Migraine’s – Often Misdiagnosed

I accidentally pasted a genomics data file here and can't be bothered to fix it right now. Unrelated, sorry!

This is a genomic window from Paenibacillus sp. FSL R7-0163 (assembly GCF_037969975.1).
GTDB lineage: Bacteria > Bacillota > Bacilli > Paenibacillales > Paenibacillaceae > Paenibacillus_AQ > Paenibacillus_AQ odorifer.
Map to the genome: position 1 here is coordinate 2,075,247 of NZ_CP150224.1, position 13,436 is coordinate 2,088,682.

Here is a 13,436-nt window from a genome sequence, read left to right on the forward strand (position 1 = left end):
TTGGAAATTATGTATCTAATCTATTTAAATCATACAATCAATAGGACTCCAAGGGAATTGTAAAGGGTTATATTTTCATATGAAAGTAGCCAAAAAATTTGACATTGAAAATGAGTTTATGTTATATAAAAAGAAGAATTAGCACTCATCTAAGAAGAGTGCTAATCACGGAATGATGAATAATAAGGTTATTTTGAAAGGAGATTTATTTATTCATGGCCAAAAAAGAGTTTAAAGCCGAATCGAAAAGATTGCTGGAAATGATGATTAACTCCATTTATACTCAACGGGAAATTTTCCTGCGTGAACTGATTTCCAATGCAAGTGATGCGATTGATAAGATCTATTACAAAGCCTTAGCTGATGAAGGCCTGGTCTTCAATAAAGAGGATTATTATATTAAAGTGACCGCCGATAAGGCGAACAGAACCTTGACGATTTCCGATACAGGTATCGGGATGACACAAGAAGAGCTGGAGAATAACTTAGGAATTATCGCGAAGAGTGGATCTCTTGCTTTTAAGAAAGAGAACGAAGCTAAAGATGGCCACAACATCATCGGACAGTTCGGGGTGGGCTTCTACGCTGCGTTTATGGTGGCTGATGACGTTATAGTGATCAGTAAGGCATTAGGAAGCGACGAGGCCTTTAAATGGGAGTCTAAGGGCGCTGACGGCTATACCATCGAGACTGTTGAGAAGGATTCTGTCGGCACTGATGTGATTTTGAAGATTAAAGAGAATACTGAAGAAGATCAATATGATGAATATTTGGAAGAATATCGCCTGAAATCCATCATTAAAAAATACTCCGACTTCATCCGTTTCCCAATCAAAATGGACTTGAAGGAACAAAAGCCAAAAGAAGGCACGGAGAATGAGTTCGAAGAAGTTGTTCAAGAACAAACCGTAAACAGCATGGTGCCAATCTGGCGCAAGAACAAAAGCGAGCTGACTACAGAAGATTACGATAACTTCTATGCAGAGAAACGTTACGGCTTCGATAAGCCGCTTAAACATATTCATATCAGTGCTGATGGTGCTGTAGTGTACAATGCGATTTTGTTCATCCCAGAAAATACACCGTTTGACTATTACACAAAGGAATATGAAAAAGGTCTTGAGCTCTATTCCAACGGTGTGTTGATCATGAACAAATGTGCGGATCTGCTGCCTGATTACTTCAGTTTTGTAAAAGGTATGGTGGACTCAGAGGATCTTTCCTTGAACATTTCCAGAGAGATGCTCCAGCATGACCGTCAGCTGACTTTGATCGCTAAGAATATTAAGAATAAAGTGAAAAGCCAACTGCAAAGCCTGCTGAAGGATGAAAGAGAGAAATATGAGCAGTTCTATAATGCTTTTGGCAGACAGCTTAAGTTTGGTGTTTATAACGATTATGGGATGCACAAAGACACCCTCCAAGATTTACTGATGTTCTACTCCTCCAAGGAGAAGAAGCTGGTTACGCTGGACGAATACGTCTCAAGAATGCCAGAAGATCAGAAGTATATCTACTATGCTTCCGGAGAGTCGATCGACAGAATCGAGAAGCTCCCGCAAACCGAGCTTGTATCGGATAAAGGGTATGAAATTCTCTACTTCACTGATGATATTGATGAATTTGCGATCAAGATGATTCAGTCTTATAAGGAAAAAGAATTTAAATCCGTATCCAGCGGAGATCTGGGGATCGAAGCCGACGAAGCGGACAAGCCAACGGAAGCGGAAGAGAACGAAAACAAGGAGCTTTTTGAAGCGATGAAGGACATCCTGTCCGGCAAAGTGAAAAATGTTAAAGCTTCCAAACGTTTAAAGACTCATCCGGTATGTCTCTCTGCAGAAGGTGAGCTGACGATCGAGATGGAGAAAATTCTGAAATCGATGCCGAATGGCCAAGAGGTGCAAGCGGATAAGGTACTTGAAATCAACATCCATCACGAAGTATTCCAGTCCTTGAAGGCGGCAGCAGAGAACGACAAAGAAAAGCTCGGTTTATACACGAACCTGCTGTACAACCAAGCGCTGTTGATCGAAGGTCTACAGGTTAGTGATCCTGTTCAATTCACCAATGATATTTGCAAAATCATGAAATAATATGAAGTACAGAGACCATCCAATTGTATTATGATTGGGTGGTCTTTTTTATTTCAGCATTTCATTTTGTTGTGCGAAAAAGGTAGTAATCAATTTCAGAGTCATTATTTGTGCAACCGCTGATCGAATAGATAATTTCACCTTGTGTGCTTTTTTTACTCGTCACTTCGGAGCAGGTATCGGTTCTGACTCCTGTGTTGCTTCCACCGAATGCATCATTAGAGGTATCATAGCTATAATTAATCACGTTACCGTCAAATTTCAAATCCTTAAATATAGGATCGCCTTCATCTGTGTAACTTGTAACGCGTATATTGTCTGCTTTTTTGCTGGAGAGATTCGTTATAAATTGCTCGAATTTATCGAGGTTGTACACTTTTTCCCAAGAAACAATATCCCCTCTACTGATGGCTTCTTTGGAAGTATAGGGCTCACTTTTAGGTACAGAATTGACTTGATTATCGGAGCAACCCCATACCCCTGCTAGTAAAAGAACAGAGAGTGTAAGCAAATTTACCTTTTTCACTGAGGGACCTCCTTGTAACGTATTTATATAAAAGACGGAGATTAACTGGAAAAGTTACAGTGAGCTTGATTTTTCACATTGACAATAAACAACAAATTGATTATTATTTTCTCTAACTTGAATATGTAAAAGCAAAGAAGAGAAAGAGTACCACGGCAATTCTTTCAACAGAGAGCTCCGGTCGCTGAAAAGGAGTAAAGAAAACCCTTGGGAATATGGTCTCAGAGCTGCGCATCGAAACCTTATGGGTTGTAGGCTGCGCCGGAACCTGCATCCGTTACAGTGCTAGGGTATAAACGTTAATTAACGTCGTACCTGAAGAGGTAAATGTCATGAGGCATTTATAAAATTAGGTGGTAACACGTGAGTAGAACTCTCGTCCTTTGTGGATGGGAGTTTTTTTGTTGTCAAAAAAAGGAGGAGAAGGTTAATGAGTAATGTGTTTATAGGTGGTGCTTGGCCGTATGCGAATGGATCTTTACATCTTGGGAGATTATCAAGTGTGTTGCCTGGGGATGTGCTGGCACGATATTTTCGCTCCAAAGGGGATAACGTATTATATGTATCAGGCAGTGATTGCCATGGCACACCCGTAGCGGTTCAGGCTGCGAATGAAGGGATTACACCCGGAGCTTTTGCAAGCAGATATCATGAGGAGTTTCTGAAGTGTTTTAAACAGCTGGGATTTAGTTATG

I am not sure but I think 80% of everyone out there has migraine’s. Often, they are told this by their primary doctor and the patient takes this diagnosis to heart. As a pain management doctor I get very annoyed when people are given a diagnosis without a proper work up. It would be as if I had a patient with a lump and told them that they had cancer. Obviously, more information is needed to make a correct diagnosis. There are numerous types of headaches; some common and some not, but not everyone has migraines. Believe it or not, true migraines are very specific types of headaches. Migraines are what are know as vascular headaches. This implies that the headache is from a vasoconstrictor or tightening of the blood vessels in the brain. The exact cause for this vasoconstriction is unknown but it may be due to elevated neural activity in the cortex of the brain. Migraines are much more common in women then men and often there are hormonal issues associated with the migraines. Migraines are usually unilateral or involves one side of the head. There is usually a prodrome which is a syndrome of symptoms that occurs before the headache ever occurs. The prodrome includes symptoms such as mood changes, tiredness and vague abdominal pain. Many people also have an aura, which involves symptoms immediately before the headache such as visual changes, olfactory changes such as unusual smells, even numbness or vertigo. Also, migraine generally occur infrequently, like once a month and definitely ot every day. The important issue that I am trying to state is that most people who come into my office an have been told that they have migraines have something else. Most people I see have chronic headaches that are bilateral in nature and often occur frequently. In most of these people, their headaches are often related to the neck. The headaches literally are coming from the neck region. These types of headaches are due to the joints, muscles, discs or even the nerves of the neck resulting in spasms in the neck region that affect the nerves that run up the back of the head. These headaches are often bilateral and often chronic and regular. They are often everyday headaches and unless you understand the cause you’ll never fix them. These neck related headaches can be called tension headaches, cervicogenic headaches, or occipital neuralgia. These headaches can be just as severe as migraines and people should not think that just because their headache is severe that it must be a migraine. If your symptoms fit into the non-migraine type of headache then the first thing is to accept that your headache isn’t a migraine and the second is to try and figure out why you are having these headaches. I am not going to get into the work up of cervicogenic headaches but an appropriate evaluation can often lead to a possible treatment. Often an MRI is needed but sometimes the only finding is reduction in the cervical curvature. Nonetheless, the treatment for migraines is different than cervicogenic headaches. Migraines have specific medications that treat them while cervicogenic headaches have treatments such as injections and medications to reduce the muscular spasms. Also, if there are obvious abnormalities on the MRI then those could be addressed to resolve the headaches. The key is to realize what your true diagnosis is. Once you have that then true treatment can occur.

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